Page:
MasterBolle MasterBolle - 2 years ago 72
Java Question

object not detected in a Map

I have this HashMap:

HashMap<NGram, Integer> countMap = new HashMap<>();

I'm trying to fill it (snippet is in a loop):

NGram ng = new NGram(param);
if (countMap.containsKey(ng)){ // or if(countMap.get(ng) != null){
int counter = countMap.get(ng);
countMap.put(ng, ++counter);
countMap.put(ng, 1);

never returns true (when it should), so the else-statement will always be executed! I overwrote
and they're working just fine. With primitive datatypes the snippet will work.

So, my question is: How do I convince Java, that there's already the object in the HashMap?

Here's the code of

public String toString(){
String ret = "";
for (String s : previousToken){
ret += s + " ";
ret += token;
return ret;

public boolean equals(NGram other){
return true;
return false;

public int hashCode(){
String ts = this.toString();
int result = 3;
for(int i = 0; i < ts.length(); i++){
result = 2 * result + ((int)ts.charAt(i));
return result;

Answer Source

Here is an example of what your 3 methods should be.
This is what is called an MCVE (Minimal, Complete, and Verifiable example).

The primary concept is that constructing a new combined string by calling toString() is not the right way to implement equals() and hashCode().

This is mostly for performance reasons. With 18 million objects added to the map, performance of equals() and hashCode() matters.

Another reason it's a bad idea, is that toString() may not show all values of the object, or that two different objects may still have the same toString() result, e.g. if tokens could contain spaces, then concatenating them would not be able to differentiate A B, C from A, B C.

For the example, a String[] is used for the previousToken field, and a varargs constructor is used to simplify testing. Null tokens not allowed. Yours is likely slightly different, but this shows the concepts.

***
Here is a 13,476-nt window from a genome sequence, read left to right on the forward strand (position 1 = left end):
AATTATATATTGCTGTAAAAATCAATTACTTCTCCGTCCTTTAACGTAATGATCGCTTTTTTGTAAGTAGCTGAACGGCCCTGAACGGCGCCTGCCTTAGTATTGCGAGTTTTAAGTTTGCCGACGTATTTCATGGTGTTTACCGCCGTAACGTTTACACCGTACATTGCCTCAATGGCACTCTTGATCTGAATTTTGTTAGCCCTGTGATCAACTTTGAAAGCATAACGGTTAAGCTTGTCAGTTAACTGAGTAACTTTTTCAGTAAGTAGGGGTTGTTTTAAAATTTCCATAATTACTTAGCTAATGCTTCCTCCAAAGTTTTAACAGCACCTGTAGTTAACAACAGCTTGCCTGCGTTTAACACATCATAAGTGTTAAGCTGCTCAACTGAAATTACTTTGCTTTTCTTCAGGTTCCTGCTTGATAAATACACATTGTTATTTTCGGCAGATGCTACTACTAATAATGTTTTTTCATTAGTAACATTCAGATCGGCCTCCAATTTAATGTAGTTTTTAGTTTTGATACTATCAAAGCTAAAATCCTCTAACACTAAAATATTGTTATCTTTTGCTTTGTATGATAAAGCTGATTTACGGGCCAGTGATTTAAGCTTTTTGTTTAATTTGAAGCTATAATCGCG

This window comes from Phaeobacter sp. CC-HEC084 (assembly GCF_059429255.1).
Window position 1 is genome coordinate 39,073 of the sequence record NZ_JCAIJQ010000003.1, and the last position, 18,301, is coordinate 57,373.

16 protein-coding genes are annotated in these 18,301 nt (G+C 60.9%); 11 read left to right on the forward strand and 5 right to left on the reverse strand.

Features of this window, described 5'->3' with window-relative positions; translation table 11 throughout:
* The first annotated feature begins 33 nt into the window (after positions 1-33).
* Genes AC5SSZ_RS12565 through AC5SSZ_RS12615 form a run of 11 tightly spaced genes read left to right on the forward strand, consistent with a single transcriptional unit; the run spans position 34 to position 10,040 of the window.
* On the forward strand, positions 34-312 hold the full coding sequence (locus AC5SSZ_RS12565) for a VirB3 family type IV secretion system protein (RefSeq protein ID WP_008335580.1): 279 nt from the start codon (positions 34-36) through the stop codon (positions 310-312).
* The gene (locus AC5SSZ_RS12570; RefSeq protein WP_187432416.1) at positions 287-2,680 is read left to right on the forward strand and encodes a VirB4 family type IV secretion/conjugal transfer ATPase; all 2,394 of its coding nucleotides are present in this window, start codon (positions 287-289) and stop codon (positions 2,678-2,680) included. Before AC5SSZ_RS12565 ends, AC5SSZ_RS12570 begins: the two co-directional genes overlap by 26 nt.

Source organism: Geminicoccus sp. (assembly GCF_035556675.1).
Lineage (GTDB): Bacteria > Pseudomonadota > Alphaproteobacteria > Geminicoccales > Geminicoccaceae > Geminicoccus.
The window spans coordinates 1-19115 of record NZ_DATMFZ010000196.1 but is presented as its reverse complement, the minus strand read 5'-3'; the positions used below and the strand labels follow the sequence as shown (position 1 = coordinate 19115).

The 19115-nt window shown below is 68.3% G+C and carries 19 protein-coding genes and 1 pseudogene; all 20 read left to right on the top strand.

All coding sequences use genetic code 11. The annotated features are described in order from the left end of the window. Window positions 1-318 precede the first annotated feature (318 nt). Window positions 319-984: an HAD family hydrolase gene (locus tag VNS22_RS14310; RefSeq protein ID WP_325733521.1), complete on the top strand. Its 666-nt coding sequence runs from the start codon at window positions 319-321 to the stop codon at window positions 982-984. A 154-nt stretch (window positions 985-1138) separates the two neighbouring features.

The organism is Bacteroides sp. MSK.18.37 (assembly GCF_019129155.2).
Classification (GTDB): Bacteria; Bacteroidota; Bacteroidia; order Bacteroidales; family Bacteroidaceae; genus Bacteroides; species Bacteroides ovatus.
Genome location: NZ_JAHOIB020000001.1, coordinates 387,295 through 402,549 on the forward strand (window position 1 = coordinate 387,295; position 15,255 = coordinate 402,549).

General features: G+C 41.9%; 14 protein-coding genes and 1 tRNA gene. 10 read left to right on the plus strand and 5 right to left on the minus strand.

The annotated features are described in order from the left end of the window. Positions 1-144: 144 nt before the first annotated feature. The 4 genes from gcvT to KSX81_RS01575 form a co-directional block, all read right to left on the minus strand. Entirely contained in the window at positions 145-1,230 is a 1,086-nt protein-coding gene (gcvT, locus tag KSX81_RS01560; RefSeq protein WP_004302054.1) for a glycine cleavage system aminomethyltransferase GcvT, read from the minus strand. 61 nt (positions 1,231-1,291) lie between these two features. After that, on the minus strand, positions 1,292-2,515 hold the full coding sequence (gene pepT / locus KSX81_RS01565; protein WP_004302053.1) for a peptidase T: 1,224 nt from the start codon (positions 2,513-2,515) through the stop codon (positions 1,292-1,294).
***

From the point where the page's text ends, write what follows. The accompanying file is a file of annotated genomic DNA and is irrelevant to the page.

public class NGram {
    private String   token;
    private String[] previousToken; // could also be List<String>
    public NGram(String ... allTokens) {
        if (allTokens.length == 0)
            throw new IllegalArgumentException("At least one token is required");
        for (String s : allTokens)
            if (s == null)
                throw new NullPointerException();
        this.token = allTokens[allTokens.length - 1];
        this.previousToken = Arrays.copyOfRange(allTokens, 0, allTokens.length - 1);
    public String toString() {
        StringBuilder buf = new StringBuilder();
        for (String s : this.previousToken)
            buf.append(s).append(' ');
        return buf.append(this.token).toString();
    public boolean equals(Object obj) {
        if (this == obj)
            return true;
        if (obj == null || getClass() != obj.getClass())
            return false;
        NGram that = (NGram) obj;
        return this.token.equals(that.token) &&
               Arrays.equals(this.previousToken, that.previousToken);
    public int hashCode() {
        return this.token.hashCode() + 31 * Arrays.hashCode(this.previousToken);


This shows a faster, more compact version of the code to add a new object to the map. It is faster because it only performs one lookup per add, and made more compact by using a ternary operator instead of an if statement, combining the two put() calls.

It's isolated in a helper method for easier testing.

public static void main(String[] args) {
    Map<NGram, Integer> countMap = new HashMap<>();
    add(countMap, new NGram("Foo"));
    add(countMap, new NGram("Bar"));
    add(countMap, new NGram("Foo", "Bar"));
    add(countMap, new NGram("This", "is", "a", "test"));
    add(countMap, new NGram("Bar"));
private static void add(Map<NGram, Integer> countMap, NGram ng) {
    Integer counter = countMap.get(ng);
    countMap.put(ng, (counter != null ? counter + 1 : 1));


{Bar=2, Foo=1, This is a test=1, Foo Bar=1}

As you can see, the duplicate Bar value is counted twice.

If you end up with lots of duplicate objects, i.e. with high counter values, then using an immutable Integer object as the counter is not great for performance. You can use an int[1], but a mutable helper class is better, since it can provide a good toString() implementation.

private static void add(Map<NGram, Counter> countMap, NGram ng) {
    Counter counter = countMap.get(ng);
    if (counter == null)
        countMap.put(ng, new Counter(1));
private static final class Counter {
    private int count;
    public Counter(int count) {
        this.count = count;
    public void increment() {
    public int get() {
        return this.count;
    public String toString() {
        return Integer.toString(this.count);
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